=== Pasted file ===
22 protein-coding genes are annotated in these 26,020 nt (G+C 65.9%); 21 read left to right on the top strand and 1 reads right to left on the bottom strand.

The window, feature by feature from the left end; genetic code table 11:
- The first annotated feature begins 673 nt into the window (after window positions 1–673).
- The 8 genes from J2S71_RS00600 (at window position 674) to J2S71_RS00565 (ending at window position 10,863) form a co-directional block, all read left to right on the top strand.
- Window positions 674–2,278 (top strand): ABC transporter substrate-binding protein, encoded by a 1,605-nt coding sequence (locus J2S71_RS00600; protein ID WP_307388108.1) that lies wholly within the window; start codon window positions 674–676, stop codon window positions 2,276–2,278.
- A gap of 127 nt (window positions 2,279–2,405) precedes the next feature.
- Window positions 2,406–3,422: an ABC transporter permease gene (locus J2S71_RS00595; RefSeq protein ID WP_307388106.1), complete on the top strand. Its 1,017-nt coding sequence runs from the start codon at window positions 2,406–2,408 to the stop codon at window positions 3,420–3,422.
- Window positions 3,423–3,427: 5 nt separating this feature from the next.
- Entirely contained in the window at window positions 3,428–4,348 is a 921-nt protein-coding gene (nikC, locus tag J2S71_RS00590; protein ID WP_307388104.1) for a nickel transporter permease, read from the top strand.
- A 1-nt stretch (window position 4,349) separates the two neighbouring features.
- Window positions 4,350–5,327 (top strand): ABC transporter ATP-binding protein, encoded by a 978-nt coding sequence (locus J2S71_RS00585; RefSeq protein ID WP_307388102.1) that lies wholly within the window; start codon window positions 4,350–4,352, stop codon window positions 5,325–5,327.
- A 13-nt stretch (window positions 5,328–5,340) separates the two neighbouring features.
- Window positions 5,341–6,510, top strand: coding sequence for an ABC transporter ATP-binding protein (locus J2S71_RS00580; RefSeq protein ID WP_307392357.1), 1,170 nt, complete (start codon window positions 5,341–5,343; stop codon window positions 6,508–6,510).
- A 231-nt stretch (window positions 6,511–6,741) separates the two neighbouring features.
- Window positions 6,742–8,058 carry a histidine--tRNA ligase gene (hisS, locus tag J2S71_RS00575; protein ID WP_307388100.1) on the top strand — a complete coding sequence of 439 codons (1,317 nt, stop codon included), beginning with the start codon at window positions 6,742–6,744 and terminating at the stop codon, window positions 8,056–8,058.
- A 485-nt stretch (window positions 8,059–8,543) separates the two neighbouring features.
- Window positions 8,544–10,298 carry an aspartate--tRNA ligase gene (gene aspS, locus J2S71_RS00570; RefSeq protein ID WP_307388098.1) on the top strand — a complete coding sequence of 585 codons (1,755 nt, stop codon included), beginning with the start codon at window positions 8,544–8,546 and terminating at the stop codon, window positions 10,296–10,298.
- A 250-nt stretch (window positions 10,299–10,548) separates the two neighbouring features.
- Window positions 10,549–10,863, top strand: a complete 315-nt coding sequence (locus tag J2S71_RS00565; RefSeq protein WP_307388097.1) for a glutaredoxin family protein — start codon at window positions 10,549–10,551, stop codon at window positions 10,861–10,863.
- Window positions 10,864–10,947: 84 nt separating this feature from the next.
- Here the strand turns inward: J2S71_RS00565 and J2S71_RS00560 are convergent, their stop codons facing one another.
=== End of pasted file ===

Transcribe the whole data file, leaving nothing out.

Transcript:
22 protein-coding genes are annotated in these 26,020 nt (G+C 65.9%); 21 read left to right on the top strand and 1 reads right to left on the bottom strand.

The window, feature by feature from the left end; genetic code table 11:
- The first annotated feature begins 673 nt into the window (after window positions 1–673).
- The 8 genes from J2S71_RS00600 (at window position 674) to J2S71_RS00565 (ending at window position 10,863) form a co-directional block, all read left to right on the top strand.
- Window positions 674–2,278 (top strand): ABC transporter substrate-binding protein, encoded by a 1,605-nt coding sequence (locus J2S71_RS00600; protein ID WP_307388108.1) that lies wholly within the window; start codon window positions 674–676, stop codon window positions 2,276–2,278.
- A gap of 127 nt (window positions 2,279–2,405) precedes the next feature.
- Window positions 2,406–3,422: an ABC transporter permease gene (locus J2S71_RS00595; RefSeq protein ID WP_307388106.1), complete on the top strand. Its 1,017-nt coding sequence runs from the start codon at window positions 2,406–2,408 to the stop codon at window positions 3,420–3,422.
- Window positions 3,423–3,427: 5 nt separating this feature from the next.
- Entirely contained in the window at window positions 3,428–4,348 is a 921-nt protein-coding gene (nikC, locus tag J2S71_RS00590; protein ID WP_307388104.1) for a nickel transporter permease, read from the top strand.
- A 1-nt stretch (window position 4,349) separates the two neighbouring features.
- Window positions 4,350–5,327 (top strand): ABC transporter ATP-binding protein, encoded by a 978-nt coding sequence (locus J2S71_RS00585; RefSeq protein ID WP_307388102.1) that lies wholly within the window; start codon window positions 4,350–4,352, stop codon window positions 5,325–5,327.
- A 13-nt stretch (window positions 5,328–5,340) separates the two neighbouring features.
- Window positions 5,341–6,510, top strand: coding sequence for an ABC transporter ATP-binding protein (locus J2S71_RS00580; RefSeq protein ID WP_307392357.1), 1,170 nt, complete (start codon window positions 5,341–5,343; stop codon window positions 6,508–6,510).
- A 231-nt stretch (window positions 6,511–6,741) separates the two neighbouring features.
- Window positions 6,742–8,058 carry a histidine--tRNA ligase gene (hisS, locus tag J2S71_RS00575; protein ID WP_307388100.1) on the top strand — a complete coding sequence of 439 codons (1,317 nt, stop codon included), beginning with the start codon at window positions 6,742–6,744 and terminating at the stop codon, window positions 8,056–8,058.
- A 485-nt stretch (window positions 8,059–8,543) separates the two neighbouring features.
- Window positions 8,544–10,298 carry an aspartate--tRNA ligase gene (gene aspS, locus J2S71_RS00570; RefSeq protein ID WP_307388098.1) on the top strand — a complete coding sequence of 585 codons (1,755 nt, stop codon included), beginning with the start codon at window positions 8,544–8,546 and terminating at the stop codon, window positions 10,296–10,298.
- A 250-nt stretch (window positions 10,299–10,548) separates the two neighbouring features.
- Window positions 10,549–10,863, top strand: a complete 315-nt coding sequence (locus tag J2S71_RS00565; RefSeq protein WP_307388097.1) for a glutaredoxin family protein — start codon at window positions 10,549–10,551, stop codon at window positions 10,861–10,863.
- Window positions 10,864–10,947: 84 nt separating this feature from the next.
- Here the strand turns inward: J2S71_RS00565 and J2S71_RS00560 are convergent, their stop codons facing one another.